Students find a voice within political clubs on campus

The consensus from politically involved students — no matter from which party — is being politically informed is beneficial.
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The Collegiate Democrats and the College Republicans have may different values, but they both agree that joining a political club is a good way to become informed.

President of the Collegiate Democrats Jessie Basler and vice president of the College Republicans Jonathan Dunlop both had something similar to say.

Both said that joining a political club gives students the opportunity to become informed and to use that to better their community.

“Making connections and talking to like-minded people is healthy for our development and our growth as young adults who are going to be entering the workforce,” Basler said.

The Collegiate Democrats have biweekly meetings at 6:30 p.m. on Thursdays. Members invite local lawmakers to come and talk about world issues and then hold an open forum where the discussion can range from Lindenwood policies to national lawmaking, according to Basler.

The College Republicans have a similar setup. They meet every week at 7:15 p.m. on Thursdays. Dunlop said they prepare for one current topic and the members have an open discussion about it.

[perfectpullquote align=”right” cite=”” link=”” color=”” class=”” size=””]I think [being in a political club is] one of the easiest ways as college students to get our voices heard – Jessie Basler[/perfectpullquote]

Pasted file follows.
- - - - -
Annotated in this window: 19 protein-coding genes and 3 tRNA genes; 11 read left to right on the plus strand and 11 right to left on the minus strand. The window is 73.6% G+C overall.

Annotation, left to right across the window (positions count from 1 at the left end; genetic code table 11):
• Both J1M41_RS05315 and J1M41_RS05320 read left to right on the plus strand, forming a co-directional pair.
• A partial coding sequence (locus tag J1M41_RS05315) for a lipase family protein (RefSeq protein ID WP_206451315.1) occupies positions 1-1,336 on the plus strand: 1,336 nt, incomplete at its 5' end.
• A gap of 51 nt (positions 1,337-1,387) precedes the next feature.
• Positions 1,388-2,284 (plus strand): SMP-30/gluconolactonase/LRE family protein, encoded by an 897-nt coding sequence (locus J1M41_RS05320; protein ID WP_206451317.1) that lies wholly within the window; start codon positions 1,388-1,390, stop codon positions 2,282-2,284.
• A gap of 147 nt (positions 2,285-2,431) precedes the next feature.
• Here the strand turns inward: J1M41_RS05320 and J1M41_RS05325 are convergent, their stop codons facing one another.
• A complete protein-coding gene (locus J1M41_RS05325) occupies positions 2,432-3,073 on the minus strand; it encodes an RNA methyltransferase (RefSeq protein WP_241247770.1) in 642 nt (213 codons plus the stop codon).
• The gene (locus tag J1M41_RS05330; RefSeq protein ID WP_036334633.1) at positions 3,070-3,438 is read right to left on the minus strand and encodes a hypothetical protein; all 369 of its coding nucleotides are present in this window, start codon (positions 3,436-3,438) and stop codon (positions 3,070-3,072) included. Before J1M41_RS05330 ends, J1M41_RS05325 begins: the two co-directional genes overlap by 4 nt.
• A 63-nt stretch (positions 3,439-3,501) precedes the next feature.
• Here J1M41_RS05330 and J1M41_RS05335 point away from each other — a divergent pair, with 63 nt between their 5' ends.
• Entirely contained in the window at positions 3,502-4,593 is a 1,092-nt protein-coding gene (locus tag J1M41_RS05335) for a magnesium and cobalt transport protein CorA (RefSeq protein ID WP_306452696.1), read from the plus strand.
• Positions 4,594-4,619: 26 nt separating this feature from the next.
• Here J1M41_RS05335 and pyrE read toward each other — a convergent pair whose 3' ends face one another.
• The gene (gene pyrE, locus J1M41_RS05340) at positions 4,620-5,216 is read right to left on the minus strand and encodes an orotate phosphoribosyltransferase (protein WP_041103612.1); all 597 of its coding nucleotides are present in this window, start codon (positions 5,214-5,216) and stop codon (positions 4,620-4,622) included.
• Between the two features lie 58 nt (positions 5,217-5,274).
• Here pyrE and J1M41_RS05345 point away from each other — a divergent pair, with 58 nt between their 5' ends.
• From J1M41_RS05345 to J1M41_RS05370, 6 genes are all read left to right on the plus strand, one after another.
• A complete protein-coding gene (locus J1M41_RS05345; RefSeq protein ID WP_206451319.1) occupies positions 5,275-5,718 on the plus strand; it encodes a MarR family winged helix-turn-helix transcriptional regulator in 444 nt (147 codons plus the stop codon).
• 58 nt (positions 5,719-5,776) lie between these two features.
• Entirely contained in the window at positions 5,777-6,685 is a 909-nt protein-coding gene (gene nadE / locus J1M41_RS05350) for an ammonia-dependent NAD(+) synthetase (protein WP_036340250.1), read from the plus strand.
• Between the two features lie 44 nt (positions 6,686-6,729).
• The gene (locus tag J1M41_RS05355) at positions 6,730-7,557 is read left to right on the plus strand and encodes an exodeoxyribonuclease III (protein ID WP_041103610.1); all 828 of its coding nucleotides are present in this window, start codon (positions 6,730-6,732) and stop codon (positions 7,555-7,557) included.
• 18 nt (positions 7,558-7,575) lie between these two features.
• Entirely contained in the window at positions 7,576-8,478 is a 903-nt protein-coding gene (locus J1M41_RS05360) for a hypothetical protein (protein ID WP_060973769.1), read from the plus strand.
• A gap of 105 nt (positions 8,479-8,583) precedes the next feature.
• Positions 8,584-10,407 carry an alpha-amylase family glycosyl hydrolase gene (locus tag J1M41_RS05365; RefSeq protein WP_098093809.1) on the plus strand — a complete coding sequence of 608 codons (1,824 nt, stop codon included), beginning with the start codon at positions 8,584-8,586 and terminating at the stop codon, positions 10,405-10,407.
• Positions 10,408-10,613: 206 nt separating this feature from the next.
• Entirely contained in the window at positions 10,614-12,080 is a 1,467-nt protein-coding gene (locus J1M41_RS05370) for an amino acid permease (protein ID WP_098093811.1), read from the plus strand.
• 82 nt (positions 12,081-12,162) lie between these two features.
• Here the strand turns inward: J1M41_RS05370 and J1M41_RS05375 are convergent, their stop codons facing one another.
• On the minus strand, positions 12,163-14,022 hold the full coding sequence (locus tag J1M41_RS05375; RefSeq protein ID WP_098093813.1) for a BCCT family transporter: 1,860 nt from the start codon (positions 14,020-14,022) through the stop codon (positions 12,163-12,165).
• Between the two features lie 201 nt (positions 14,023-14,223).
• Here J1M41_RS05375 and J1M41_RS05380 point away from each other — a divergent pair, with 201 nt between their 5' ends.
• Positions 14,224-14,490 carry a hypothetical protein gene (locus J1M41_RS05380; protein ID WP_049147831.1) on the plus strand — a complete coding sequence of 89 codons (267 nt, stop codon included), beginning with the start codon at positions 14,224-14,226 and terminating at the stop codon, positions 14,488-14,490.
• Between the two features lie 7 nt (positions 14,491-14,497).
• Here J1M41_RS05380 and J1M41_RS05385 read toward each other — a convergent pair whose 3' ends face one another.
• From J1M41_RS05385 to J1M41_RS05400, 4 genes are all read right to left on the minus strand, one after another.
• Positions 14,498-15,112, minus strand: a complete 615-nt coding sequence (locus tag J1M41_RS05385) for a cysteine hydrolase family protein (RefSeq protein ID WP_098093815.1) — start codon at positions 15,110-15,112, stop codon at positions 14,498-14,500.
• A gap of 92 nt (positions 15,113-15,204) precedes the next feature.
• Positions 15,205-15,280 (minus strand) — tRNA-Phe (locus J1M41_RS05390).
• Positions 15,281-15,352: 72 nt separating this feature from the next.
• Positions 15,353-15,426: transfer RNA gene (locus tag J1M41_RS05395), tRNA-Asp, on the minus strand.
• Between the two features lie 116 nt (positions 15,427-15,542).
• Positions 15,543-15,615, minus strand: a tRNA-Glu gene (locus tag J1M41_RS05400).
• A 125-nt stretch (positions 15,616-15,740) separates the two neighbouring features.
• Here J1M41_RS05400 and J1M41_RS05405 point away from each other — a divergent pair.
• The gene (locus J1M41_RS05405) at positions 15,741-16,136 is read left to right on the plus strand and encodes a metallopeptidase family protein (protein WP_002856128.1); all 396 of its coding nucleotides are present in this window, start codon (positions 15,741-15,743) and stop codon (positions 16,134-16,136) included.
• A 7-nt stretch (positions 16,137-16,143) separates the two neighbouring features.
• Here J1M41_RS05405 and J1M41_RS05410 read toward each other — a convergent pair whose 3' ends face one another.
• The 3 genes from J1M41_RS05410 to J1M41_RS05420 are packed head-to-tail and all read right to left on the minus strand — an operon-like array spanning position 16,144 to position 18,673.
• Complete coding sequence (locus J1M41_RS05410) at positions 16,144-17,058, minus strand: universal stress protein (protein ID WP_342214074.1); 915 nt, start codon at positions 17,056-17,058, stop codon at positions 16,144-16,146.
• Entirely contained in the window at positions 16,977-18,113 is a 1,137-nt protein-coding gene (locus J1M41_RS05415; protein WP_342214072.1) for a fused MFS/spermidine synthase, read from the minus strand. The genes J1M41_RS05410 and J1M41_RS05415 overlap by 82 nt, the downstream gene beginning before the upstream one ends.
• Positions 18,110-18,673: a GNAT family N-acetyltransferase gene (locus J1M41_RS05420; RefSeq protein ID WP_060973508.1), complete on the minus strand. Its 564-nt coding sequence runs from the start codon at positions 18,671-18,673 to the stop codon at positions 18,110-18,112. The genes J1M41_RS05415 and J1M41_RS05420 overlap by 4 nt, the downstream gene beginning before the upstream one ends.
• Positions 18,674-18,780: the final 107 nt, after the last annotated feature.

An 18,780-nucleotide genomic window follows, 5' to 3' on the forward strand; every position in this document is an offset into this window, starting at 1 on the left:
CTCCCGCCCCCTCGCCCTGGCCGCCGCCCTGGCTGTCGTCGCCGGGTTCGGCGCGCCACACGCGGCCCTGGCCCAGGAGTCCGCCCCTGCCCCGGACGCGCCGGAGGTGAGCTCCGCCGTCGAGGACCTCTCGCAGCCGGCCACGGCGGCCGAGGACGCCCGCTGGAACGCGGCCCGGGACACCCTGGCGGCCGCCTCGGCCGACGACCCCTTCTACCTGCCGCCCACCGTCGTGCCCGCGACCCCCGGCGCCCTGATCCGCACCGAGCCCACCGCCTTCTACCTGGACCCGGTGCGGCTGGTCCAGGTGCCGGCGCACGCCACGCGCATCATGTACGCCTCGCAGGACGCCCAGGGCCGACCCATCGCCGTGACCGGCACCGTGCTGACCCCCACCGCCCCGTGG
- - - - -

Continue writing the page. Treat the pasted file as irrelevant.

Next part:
For example, this past week, Dunlop spoke about the history of American aircraft and the group talked about its positive impacts and its repercussions. However, these topics range from legislation to international relations.

Dunlop said he chose to register as a Republican because he agrees with their morals and way of thinking.

“I traditionally adhere more to their values of fiscal responsibility, not spending more than you take in,” Dunlop said.

Basler had similar reasons for registering as Democrat. She said that her moral views more aligned with the Democratic party.

“I think that I’ve been a Democrat since I was 12 years old,” Basler said. “That sounds kind of silly, but I grew up in an atmosphere of being politically active.”

Both the College Republicans and the Collegiate Democrats are active on campus and in local lawmaking.

A group from the College Republicans left for Kansas City on Friday for a conference where Governor Eric Greitens and local lawmakers would be speaking.

Both groups said they want to see more students express interests in politics because young adults can benefit from being educated and outspoken. 

“Because [politics] is complicated, we have a responsibility to learn more about the world around us,” Dunlop said.

“I think it’s one of the easiest ways as college students to get our voices heard,” Basler said.

Political party platforms:

Infographic made by Andria Graeler.
Graphic made by Kat Owens.

Collegiate Democrats meet biweekly on Thursdays (next one being Feb. 8) at 6:30 p.m. in the Blanton Board Room in Harmon Hall.

College Republicans meet every Thursday at 7:15 p.m. in Harmon Hall Room 136.